On Friday this week, I was in the company of 35 teenagers, all on the brink of taking final exams and making huge decisions about whether to continue with further education or enter the workplace. I am aware that whichever choice they make they will face many challenges. It seems to me that being a teenager is a harder job today than it was in my time.

My business partner, Dan Collinson and I hoped to inspire them by sharing some of the tenets of positive psychology. We talked about the theories of mindset, hope, resilience and how it may be applied in daily life. We wanted them to know that they are much more capable than they may realise and help to put them in touch with their strengths instead of their perceived weaknesses. Did we succeed? Were seeds planted? Did anyone’s thoughts change from why, to why not? I hope so.

Twenty-four hours later, I was in the company of teenagers again. This time though, I was in the audience and it was teenagers who had the job to inspire, educate and share their message. I was a guest at the TEDxTeen conference held at the O2 in London.

I was amazed, and I mean this in the true meaning of the word – greatly surprised; astounded; suddenly filled with wonder. I wish the teenagers we spoke to on Friday could have been there too because then they would have seen what we described in words, demonstrated through action. They would have seen what explored potential looks like and heard what it feels like. They would have seen the thrill and joy on the faces of these young people who have engaged with their sense of curiosity, creativity, imagination and love of learning. A perfect demonstration of what intrinsic motivation looks like; doing something for no other reason than the desire to want to.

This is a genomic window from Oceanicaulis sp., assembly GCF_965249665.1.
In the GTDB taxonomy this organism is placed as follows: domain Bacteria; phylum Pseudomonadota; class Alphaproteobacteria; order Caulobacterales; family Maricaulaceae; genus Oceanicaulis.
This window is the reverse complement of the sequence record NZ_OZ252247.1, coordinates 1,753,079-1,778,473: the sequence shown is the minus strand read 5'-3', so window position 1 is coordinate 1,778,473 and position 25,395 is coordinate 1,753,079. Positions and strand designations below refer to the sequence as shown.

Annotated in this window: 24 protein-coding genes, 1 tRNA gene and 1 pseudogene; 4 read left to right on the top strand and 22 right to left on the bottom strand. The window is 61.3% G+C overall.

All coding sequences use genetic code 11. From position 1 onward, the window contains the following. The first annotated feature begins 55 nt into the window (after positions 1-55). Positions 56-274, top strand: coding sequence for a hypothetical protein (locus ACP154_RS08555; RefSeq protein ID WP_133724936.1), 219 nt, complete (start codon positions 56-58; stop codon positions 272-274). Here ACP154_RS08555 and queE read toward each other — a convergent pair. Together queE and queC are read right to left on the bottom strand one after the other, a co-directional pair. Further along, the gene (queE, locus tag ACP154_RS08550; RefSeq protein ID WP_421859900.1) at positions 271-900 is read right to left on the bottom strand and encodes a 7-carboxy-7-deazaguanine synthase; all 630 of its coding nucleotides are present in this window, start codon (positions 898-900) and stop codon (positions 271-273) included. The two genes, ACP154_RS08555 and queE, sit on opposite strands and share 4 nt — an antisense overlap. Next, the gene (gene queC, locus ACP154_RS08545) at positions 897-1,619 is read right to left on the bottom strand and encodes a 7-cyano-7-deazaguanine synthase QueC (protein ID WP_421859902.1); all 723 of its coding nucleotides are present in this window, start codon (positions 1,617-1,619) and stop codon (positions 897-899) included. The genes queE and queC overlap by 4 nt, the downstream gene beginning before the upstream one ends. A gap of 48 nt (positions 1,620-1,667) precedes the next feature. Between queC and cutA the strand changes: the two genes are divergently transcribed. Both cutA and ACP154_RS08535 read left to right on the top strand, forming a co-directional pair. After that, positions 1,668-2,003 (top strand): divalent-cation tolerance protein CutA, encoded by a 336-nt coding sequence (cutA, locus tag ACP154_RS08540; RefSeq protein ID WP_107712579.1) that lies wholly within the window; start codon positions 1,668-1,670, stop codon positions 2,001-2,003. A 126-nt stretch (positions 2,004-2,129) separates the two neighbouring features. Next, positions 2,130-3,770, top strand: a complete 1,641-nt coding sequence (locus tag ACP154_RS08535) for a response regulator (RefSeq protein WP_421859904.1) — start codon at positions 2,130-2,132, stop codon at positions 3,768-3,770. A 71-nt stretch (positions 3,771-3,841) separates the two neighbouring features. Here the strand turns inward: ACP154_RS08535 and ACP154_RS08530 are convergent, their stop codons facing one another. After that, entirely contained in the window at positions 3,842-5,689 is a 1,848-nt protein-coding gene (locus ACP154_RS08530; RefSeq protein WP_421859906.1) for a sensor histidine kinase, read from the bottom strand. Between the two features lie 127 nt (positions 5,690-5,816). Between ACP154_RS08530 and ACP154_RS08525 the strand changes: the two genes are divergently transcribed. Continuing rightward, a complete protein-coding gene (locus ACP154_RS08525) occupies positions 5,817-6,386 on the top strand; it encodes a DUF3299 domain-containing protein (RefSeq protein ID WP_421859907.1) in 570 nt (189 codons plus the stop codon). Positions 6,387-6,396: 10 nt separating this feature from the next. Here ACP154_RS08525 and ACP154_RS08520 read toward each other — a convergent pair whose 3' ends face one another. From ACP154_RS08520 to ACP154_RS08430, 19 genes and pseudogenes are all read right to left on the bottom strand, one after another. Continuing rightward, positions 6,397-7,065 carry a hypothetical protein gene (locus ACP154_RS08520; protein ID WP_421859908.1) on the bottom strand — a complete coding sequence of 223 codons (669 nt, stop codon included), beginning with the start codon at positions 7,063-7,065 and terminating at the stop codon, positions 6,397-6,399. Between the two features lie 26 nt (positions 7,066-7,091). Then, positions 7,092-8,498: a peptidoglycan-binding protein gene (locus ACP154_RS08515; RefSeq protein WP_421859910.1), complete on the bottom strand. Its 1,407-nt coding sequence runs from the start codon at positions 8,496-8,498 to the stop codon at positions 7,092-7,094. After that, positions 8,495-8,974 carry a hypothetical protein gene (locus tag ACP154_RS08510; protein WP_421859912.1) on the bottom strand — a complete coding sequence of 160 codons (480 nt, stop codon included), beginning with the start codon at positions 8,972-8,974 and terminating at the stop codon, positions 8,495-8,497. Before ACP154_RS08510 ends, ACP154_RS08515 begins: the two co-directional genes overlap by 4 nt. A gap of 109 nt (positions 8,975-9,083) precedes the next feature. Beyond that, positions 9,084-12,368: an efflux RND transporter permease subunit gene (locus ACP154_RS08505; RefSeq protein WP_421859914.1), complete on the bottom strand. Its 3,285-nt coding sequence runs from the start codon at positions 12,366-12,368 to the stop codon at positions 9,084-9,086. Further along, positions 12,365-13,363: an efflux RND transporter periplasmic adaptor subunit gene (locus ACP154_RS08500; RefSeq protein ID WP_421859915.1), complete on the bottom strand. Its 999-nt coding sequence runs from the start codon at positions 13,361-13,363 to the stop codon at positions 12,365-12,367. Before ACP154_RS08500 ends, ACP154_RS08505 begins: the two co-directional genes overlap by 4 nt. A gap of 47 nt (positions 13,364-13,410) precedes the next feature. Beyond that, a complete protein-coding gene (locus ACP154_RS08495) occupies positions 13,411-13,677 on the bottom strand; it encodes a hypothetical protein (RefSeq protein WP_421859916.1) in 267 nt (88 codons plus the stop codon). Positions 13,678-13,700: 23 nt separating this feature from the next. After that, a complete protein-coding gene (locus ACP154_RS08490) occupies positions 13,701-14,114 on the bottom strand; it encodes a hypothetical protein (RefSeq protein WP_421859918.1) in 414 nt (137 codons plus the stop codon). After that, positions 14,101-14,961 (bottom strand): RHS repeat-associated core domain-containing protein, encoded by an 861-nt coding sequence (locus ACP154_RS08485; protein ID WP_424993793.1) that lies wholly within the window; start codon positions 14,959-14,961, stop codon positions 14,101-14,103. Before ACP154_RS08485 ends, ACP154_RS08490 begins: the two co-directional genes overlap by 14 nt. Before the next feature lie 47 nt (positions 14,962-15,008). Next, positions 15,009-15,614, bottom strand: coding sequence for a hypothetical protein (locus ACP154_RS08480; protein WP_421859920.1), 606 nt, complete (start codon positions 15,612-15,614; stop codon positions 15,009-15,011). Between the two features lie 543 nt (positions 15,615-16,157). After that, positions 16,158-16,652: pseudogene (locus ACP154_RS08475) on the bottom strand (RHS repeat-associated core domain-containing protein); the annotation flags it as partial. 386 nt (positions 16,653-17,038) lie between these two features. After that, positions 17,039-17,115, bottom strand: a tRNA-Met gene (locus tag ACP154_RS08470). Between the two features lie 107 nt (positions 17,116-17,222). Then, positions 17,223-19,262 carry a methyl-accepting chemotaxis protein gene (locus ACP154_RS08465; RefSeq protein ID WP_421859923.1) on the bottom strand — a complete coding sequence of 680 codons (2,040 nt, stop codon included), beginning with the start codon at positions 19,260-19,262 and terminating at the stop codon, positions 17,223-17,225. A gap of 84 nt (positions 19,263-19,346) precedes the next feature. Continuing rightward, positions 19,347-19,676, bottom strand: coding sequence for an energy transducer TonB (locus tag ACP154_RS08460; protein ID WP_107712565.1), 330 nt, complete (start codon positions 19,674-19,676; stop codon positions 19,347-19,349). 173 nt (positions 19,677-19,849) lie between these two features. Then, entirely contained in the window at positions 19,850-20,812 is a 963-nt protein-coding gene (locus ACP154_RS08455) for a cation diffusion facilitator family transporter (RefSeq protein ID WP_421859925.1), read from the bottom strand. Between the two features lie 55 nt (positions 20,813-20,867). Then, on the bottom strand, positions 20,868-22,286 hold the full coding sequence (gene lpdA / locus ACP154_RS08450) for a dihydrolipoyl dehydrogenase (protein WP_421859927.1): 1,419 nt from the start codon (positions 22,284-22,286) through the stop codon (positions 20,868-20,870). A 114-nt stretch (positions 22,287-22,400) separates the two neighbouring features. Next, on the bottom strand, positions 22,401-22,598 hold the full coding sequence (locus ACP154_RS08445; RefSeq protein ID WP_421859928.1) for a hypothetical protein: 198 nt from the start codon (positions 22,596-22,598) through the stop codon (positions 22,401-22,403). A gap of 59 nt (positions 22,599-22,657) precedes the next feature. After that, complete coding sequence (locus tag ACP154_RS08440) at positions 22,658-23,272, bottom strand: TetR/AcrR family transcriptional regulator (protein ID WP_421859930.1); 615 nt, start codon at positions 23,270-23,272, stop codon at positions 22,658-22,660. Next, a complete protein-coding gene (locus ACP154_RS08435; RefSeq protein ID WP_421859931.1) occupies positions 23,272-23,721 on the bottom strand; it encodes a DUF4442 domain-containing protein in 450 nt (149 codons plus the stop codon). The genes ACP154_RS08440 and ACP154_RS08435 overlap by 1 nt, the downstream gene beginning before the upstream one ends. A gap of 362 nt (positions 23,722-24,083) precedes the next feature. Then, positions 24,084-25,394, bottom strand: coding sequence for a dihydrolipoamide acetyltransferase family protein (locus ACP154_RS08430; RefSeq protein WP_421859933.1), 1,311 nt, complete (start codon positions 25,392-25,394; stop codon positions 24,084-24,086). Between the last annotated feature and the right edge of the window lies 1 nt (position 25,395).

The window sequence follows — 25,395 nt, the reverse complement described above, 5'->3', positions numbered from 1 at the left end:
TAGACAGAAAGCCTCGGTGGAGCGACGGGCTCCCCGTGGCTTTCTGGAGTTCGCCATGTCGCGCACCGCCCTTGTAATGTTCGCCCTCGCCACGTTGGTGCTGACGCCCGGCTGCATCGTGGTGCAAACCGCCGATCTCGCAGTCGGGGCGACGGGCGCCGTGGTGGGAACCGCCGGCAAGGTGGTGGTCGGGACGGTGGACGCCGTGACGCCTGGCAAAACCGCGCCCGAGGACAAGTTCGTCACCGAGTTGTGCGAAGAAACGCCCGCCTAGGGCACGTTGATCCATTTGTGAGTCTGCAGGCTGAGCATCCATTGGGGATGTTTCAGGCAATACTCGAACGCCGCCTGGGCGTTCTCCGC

They would also have heard stories of overcoming adversity and thriving and flourishing in defiance of circumstances that might have caused many others to give up or not even try. There was a common thread of a passion to make change, to resist, to succeed, whatever that might take. We were told how important it is to be authentic, to stay true to self and adopt an attitude of determination to succeed regardless of barriers, challenges and setbacks. Few, are as qualified to offer such wise advice at any age.

It was a Masterclass of how to find meaning and purpose in life. Happiness borne as an outcome, not as a goal.

Did these young people come from privileged backgrounds, cosseted, supported and encouraged? In some cases it was the opposite. What I noticed they all shared in common, was spirit, tenacity and grit. It wasn’t all about thinking, experimenting and developing novel ideas either. There was dance and singing and writing and each performer was linked by energetic creativity.

I won’t attempt to tell their stories, they belong to them and no-one can say them better. Soon you will be able to hear them too on the TEDxTeen website. Here, in order of appearance are the performers.

Shaadow, Makundu Angulo, Meltem Avcil, Mahalia, Rob Greenfield, Zak Abel, Konstantin Avdienko, Safeerah Mughal, Scott Crouch, Ciara Judge, Kash Gaines, Bgirl Terra, Mariah Idrissi, Ann Makosinski, Connor Grooms, Rudimental.

My thanks to them and the organisers of this wonderful event.

Lesley Lyle MAPP: Author, Writer, Positive Psychologist, Clinical Hypnotherapist, Associate lecturer, Laughter Facilitator Director Positive Psychology Learning. Follow her on Twitter & Facebook

Creating positive change through the application of science based processes